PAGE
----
"Green Infrastructure is an essential piece of integrated climate adaptation and mitigation planning. With rising flood risks, increasing temperatures, and air pollution, the City must prioritize an aggressive expansion of Green Infrastructure in environmental justice communities facing disproportionate environmental burdens and climate vulnerabilities," said Eddie Bautista, Executive Director of the New York City Environmental Justice Alliance. "We look forward to continuing collaborations with DEP and community leaders to build equitable Green Infrastructure that enhances community resiliency and provides economic opportunities."
Thanks to our partnership and funding from DEP's Green Infrastructure Grant Program, the million plus visitors to The New York Botanical Garden learn about combined sewer overflows, permeable surfaces, and other sustainable practices that improve the health of waterways like our Bronx River," said Aaron Bouska, Vice President for Government and Community Relations at NYBG. "We applaud Mayor de Blasio, Commissioner Sapienza and the entire DEP team for their vision and dedication to complete projects that have such significant impact on the ecological health of New York Harbor."
"DEP's Green Infrastructure Grant Program takes a proactive approach to managing the city's combined sewage overflow, while empowering businesses like Brooklyn Grange to expand green spaces throughout New York City," said Anastasia Cole Plakias, Vice President at Brooklyn Grange Rooftop Farm. "Together, we can realize our vision of a greener and healthier City."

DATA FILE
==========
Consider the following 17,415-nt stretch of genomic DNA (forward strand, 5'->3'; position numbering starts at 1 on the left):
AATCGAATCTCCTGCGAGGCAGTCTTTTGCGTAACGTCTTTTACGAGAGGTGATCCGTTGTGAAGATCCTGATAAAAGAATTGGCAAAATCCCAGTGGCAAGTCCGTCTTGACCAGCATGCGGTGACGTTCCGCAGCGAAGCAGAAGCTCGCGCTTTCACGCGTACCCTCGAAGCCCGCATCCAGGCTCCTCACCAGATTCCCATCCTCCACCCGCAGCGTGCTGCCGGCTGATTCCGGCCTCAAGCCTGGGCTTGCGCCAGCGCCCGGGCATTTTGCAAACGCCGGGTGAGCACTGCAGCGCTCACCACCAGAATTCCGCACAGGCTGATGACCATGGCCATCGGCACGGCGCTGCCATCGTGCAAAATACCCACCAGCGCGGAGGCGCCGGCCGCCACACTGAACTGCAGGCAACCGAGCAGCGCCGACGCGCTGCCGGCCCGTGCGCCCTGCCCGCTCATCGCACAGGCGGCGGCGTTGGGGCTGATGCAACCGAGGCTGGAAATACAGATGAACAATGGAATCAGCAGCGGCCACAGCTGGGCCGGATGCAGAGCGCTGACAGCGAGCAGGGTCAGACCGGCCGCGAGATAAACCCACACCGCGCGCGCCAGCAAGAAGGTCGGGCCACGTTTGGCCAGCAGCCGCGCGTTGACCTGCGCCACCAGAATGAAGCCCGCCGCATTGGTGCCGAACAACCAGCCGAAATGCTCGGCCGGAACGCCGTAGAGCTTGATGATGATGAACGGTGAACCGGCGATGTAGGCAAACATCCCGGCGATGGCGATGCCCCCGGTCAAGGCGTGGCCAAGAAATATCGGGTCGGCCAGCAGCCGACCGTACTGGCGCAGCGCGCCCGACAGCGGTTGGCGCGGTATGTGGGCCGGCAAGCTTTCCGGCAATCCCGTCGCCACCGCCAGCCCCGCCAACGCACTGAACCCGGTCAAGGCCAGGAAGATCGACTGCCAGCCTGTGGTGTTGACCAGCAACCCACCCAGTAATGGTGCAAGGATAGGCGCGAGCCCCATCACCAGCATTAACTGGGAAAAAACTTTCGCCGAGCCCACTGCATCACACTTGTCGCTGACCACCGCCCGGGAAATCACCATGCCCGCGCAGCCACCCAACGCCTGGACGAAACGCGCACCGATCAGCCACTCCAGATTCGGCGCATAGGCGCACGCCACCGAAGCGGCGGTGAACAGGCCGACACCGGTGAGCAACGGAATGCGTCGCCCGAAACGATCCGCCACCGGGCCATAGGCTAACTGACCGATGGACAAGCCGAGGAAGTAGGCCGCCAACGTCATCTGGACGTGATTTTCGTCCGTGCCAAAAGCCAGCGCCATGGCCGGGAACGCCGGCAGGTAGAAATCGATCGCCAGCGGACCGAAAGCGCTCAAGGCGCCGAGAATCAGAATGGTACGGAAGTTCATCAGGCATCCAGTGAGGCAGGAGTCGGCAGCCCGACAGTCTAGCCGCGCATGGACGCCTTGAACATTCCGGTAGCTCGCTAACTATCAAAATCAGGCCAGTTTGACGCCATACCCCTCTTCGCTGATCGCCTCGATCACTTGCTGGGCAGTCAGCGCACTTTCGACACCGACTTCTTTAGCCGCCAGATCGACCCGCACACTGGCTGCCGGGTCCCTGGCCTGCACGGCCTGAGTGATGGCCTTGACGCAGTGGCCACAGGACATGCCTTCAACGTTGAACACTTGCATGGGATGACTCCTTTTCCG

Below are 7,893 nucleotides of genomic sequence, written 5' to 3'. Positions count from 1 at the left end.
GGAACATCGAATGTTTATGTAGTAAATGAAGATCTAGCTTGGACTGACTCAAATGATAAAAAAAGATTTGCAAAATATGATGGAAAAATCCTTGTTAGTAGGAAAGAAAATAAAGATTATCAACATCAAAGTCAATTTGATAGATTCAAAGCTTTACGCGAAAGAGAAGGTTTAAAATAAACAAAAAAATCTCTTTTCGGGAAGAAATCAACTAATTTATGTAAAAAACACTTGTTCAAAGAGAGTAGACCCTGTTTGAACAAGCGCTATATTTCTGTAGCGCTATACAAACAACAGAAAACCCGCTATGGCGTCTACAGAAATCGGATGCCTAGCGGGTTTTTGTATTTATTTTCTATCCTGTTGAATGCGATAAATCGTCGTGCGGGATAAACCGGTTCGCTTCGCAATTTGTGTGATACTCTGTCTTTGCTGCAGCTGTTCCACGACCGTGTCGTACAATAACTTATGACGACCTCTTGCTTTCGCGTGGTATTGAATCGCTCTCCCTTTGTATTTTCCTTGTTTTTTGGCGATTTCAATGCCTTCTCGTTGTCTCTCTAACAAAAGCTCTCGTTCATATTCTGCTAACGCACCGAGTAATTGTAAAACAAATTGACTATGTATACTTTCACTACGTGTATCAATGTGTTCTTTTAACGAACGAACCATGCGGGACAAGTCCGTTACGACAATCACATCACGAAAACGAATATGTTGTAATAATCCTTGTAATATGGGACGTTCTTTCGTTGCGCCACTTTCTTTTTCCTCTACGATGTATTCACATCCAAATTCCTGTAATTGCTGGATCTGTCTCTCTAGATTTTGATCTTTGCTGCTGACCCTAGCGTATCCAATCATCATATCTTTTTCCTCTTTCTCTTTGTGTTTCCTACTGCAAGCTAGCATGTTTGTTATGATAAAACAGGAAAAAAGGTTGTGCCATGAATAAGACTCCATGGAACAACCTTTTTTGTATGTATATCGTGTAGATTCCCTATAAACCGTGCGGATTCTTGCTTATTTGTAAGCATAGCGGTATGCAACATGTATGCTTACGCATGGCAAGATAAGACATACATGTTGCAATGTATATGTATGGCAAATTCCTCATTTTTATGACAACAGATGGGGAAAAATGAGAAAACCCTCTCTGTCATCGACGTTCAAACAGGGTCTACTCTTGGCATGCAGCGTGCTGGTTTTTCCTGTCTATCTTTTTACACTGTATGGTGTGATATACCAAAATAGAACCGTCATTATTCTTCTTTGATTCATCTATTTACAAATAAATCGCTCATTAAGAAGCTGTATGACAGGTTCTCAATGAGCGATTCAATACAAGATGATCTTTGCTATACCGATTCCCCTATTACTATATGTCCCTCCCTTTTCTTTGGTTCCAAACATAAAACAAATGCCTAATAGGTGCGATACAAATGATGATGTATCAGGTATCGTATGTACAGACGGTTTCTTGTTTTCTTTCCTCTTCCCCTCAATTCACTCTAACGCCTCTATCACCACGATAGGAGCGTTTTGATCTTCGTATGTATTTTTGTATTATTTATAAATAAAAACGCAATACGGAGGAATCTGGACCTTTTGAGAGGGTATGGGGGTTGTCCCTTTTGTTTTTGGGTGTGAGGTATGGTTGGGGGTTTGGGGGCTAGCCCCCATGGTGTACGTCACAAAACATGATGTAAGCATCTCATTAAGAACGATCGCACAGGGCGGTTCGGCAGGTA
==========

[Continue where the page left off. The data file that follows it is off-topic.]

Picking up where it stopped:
"Green infrastructure generates triple bottom line returns—managing stormwater in a cost-effective way, creating local employment opportunities, and mitigating the urban heat island effect—making New York City environmentally and economically sustainable," said Toby Sheppard Bloch, Chief Venture Officer at The HOPE Program & Sustainable South Bronx.
"This is a very exciting and promising time for New York City's urban environment, and it was wonderful to see first-hand how the Department of Environmental Protection is at the forefront of green infrastructure projects," said Nelson Villarrubia, Executive Director Trees New York. "Our waterways are an integral part of New York City's ecosystem, and as a result of the newly installed rain gardens across the city, New York Harbor is the healthiest it's been in centuries."